Motivation and emotion/Book/2021/Impact bias

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Impact Bias:
What is impact bias, what causes it, what are its consequences, and how can it be avoided?

Overview[edit | edit source]

It is not uncommon for people to be able to predict how certain outcomes will impact on their emotions. Often people know what actions will bring them joy, anger and sadness and will often alter their behaviour based on there predictions. But psychologists have questioned how accurate are these predictions are if they are in fact hindering rather than helping us especially when predicting the emotional response to negative situations.

Focus questions:

  • What is the first focus question?
  • What is the second focus question?
  • What is the third focus question?

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Suggestions for this section:

  • What is the problem? Why is it important?
  • How can specific motivation and/or emotion theories and research help?
  • Provide an example or case study.
  • Conclude with Focus questions to guide the chapter.

Impact Bias Definition[edit | edit source]

  • Impact Bias which is also at times referred to as Affective Forecasting is when an individual overestimates the emotional response a future experience will produce in them.
  • This emotional response is can be overestimated both in duration and intensity and impact both enjoyable and distressing emotions.
  • Individuals can often anticipate the direction the emotion will go but often fail to measure the intensity and/duration of the emotion.


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Suggestions for this section:

  • For the topic development, provide at least 3 bullet-points about key content per section. Include key citations.
  • For the book chapter, expand the bullet points into paragraphs.
  • If a section has a lot of content, arrange it into two to five sub-headings such as in the interactive learning features section. Avoid having sections with only one sub-heading.

Causes of Impact Bias[edit | edit source]

Figure 1. Impact Bias can impact decision making
  • Previous experiences
  • Other biases
Feature box example
  • Shaded background
  • Coloured border

Impact Bias consequences[edit | edit source]

  • Impact Bias can interfere with individual's plans for the future and research has shown it having a negative impact on future happiness due to disappointment of reality.
  • Some research suggests impact bias may increase behaviour due to higher motivation

Avoiding Impact Bias[edit | edit source]

[Provide more detail]

Working notes[edit | edit source]

It could be useful to have a temporary section for working notes during the topic development and chapter drafting. This section will be ignored when the topic development is marked, but remove it before finalising the book chapter.

Conclusion[edit | edit source]

The Conclusion is arguably the most important section. It should be possible for someone to read only the Overview and the Conclusion and still get a good idea of the topic.

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Suggestions for this section:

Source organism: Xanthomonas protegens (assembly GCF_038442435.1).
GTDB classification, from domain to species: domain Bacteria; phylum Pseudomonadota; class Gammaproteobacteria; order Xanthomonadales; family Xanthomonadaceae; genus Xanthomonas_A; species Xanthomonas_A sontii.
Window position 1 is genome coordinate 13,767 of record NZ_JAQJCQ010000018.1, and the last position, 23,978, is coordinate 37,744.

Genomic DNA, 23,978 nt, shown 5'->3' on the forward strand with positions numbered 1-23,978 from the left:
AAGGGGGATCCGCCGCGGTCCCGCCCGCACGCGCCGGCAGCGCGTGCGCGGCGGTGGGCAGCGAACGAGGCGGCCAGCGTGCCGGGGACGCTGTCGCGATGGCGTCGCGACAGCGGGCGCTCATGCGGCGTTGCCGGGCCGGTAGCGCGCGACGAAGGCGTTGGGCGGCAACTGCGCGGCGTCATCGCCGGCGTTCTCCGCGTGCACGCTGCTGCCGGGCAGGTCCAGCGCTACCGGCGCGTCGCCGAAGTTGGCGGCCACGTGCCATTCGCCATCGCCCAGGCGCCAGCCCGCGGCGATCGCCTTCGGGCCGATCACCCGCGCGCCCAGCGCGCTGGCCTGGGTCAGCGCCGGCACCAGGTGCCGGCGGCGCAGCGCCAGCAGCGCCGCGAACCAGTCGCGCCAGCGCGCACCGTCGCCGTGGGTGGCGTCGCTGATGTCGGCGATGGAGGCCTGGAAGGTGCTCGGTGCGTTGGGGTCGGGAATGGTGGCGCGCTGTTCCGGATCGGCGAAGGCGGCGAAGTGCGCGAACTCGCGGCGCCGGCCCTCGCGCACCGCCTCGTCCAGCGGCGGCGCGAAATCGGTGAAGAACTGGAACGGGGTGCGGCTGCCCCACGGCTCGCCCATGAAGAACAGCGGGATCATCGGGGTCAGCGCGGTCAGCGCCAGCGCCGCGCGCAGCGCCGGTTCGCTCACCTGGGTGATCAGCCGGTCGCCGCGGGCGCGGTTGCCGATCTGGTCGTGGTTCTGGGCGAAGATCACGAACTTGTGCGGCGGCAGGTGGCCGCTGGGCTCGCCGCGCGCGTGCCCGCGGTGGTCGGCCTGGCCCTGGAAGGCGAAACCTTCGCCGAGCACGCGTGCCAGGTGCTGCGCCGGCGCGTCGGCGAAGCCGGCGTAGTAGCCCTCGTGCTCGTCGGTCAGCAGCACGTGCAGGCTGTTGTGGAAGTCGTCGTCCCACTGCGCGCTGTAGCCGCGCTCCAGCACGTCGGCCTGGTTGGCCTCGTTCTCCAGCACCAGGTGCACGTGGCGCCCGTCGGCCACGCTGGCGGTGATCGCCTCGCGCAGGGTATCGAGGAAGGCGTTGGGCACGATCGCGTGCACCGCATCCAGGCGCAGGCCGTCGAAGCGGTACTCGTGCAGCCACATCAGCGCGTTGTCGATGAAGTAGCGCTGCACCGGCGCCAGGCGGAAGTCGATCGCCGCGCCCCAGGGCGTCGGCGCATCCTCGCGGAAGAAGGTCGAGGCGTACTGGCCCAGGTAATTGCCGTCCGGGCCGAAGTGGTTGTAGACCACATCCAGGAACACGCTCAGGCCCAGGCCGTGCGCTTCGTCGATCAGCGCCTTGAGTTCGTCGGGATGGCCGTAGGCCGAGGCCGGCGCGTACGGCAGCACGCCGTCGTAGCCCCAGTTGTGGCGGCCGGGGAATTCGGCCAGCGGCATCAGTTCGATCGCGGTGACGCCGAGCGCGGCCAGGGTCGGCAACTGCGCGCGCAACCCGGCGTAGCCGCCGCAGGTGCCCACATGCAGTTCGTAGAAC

• What is the answer to the question in the sub-title (based on psychological theory and research)?
  • What are the answers to the focus questions?
  • What are the practical, take-home messages?

See also[edit | edit source]


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Suggestions for this section:

  • Present in alphabetical order.
  • Include the source in parentheses.

References[edit | edit source]

Buechel, E. C., Zhang, J., & Morewedge, C. K. (2017). Impact Bias or Underestimation? Outcome Specifications Predict the Direction of Affective Forecasting Errors. Journal of Experimental Psychology. General, 146(5), 746–761. https://doi.org/10.1037/xge0000306

Levine, L. J., Lench, H. C., Kaplan, R. L., & Safer, M. A. (2013). Like Schrödinger’s Cat, the Impact Bias Is Both Dead and Alive: Reply to Wilson and Gilbert (2013). Journal of Personality and Social Psychology, 105(5), 749–756. https://doi.org/10.1037/a0034340

Morewedge, C. K., & Buechel, E. C. (2013). Motivated Underpinnings of the Impact Bias in Affective Forecasts. Emotion (Washington, D.C.), 13(6), 1023–1029. https://doi.org/10.1037/a0033797

Wilson, T. D., & Gilbert, D. T. (2013). The Impact Bias Is Alive and Well. Journal of Personality and Social Psychology, 105(5), 740–748. https://doi.org/10.1037/a0032662

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Suggestions for this section:

  • Important aspects include:
    • Wrap the set of references in the hanging indent template. Using "Edit source": {{Hanging indent|1= the full list of references}}
    • Author surname, followed by a comma, then author initials separated by full stops and spaces
    • Year of publication in parentheses
    • Title of work in lower case except first letter and proper names, ending in a full-stop.
    • Journal title in italics, volume number in italics, issue number in parentheses, first and last page numbers separated by a en-dash(–), followed by a full-stop.
    • Provide the full doi as a URL and working hyperlink
  • Common mistakes include:
    • incorrect capitalisation
    • incorrect italicisation
    • providing a "retrieved from" date (not part of APA 7th ed. style).
    • citing sources that weren't actually read or consulted

External links[edit | edit source]

The Impact Bias in Self and Others: Affective and Empathic Forecasting in Individuals with Social Anxiety. (Research Gate)

Impact bias in student evaluations of higher education (Taylor and Francis Online)